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Kids Who Care

May 04, 2016 by

As Muslims, we are taught that we should be examples of kindness and compassion in our families and communities, and to give in whatever ways we can. How do we raise our children into adults who fulfill their potential for compassionate citizenry? Paul Rogat Loab explains in his article, "Kids Who Care" in Parent Magazine.


Kids Who Care

Socially active children are not only more likely to become compassionate citizens but also to excel in school, avoid drugs and alcohol, and be creative problem solvers. Here are easy but effective ways to inspire your whole family to help others.

By Paul Rogat Loeb from Parents Magazine

Gazing out of an airplane window over Washington State, 5-year-old Adam Werbach was awestruck by the lush green carpet of the Northwest forest -- so different from his home in Tarzana, California. But then he noticed bare patches in the forest that looked like giant footprints. When he asked his parents if a monster had created them, they explained that the huge brown areas were timber clear-cuts made by big logging companies.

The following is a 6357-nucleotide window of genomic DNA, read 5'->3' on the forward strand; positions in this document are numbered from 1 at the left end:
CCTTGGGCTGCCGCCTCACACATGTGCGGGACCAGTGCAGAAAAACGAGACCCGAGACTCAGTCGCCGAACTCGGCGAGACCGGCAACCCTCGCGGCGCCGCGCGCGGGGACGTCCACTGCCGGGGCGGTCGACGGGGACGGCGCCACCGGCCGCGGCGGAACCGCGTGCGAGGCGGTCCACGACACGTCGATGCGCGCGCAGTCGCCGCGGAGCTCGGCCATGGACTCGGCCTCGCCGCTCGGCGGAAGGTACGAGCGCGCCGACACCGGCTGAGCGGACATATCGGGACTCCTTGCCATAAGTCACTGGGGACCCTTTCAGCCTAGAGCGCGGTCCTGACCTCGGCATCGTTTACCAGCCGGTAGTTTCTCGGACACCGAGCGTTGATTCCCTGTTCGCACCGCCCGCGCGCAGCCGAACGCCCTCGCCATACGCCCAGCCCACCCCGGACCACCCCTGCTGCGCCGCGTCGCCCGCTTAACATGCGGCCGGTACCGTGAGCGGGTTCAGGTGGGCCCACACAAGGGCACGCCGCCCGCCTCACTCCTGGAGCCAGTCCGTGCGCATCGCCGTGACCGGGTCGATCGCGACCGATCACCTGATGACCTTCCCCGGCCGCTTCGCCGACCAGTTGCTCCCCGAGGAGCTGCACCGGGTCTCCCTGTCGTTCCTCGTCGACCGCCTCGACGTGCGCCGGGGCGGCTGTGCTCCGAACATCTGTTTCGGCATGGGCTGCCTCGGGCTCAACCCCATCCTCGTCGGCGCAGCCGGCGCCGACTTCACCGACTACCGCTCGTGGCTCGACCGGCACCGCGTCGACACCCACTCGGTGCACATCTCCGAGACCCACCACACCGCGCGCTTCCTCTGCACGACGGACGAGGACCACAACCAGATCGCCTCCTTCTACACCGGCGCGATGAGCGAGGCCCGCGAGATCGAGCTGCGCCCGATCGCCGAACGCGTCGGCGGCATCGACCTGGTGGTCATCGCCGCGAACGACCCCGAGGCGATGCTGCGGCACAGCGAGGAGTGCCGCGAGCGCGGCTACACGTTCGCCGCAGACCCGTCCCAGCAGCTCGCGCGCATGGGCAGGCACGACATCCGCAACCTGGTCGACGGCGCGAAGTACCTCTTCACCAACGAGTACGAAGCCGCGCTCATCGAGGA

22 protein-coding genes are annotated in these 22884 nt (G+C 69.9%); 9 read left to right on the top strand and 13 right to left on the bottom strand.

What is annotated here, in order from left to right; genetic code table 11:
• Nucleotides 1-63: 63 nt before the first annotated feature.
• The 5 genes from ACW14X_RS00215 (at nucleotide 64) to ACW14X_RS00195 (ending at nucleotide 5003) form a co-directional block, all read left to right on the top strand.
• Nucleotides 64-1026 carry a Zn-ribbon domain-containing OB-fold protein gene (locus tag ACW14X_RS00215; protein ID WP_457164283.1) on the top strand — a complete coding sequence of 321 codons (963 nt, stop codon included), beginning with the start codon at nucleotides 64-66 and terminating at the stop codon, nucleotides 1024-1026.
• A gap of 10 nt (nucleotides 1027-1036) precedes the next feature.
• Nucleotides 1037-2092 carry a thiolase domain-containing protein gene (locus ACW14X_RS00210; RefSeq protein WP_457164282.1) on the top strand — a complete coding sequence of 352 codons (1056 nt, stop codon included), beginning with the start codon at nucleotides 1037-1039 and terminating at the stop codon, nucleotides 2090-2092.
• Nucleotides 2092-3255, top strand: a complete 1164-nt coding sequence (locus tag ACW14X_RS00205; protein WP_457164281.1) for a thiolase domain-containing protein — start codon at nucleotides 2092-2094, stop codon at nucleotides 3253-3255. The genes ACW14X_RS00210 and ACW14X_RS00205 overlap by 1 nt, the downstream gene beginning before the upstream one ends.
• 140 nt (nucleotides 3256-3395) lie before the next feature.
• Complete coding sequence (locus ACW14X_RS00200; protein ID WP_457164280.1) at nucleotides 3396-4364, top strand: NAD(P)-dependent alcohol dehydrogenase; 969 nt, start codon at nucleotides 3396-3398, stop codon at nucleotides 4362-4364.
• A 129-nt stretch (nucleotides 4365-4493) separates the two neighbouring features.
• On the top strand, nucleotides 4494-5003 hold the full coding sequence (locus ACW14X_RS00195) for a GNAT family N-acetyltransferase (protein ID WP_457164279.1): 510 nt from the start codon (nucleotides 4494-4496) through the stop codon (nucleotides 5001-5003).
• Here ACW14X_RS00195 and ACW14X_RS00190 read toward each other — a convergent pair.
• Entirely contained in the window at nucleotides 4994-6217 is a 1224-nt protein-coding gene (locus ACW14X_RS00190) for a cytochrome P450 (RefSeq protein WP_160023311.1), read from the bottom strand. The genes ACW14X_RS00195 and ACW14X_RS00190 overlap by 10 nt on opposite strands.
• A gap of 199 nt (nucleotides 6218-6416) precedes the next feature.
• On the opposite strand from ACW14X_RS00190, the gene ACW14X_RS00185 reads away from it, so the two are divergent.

Three years later, his parents showed him a petition they had received in the mail from the Sierra Club. It asked for the resignation of then-President Reagan's secretary of the interior, James Watt, who had frequently belittled environmental issues. Reminded of the clear-cuts he'd seen on the plane, Adam brought the petition to his second-grade class and then went door-to-door with it in his neighborhood. Within a week, he'd gathered 500 signatures -- and Watt did eventually resign.

Encouraged by this early success, Adam formed an environmental club at his middle school and then a national network of concerned teenagers when he was in high school. In 1996, at age 23, he became the Sierra Club's youngest-ever national president.

Although Adam Werbach followed an exceptional path, America's future depends on our raising children who will become "soulful citizens," with the skills, confidence, and commitment to make a difference in the world. For the past 30 years, I've studied why young people do or don't concern themselves with big issues such as homelessness, the environment, and quality education. Most of the time, kids learn to care when the entire family is involved. Children don't always do what you say, but it's amazing how faithfully they'll do what you do.



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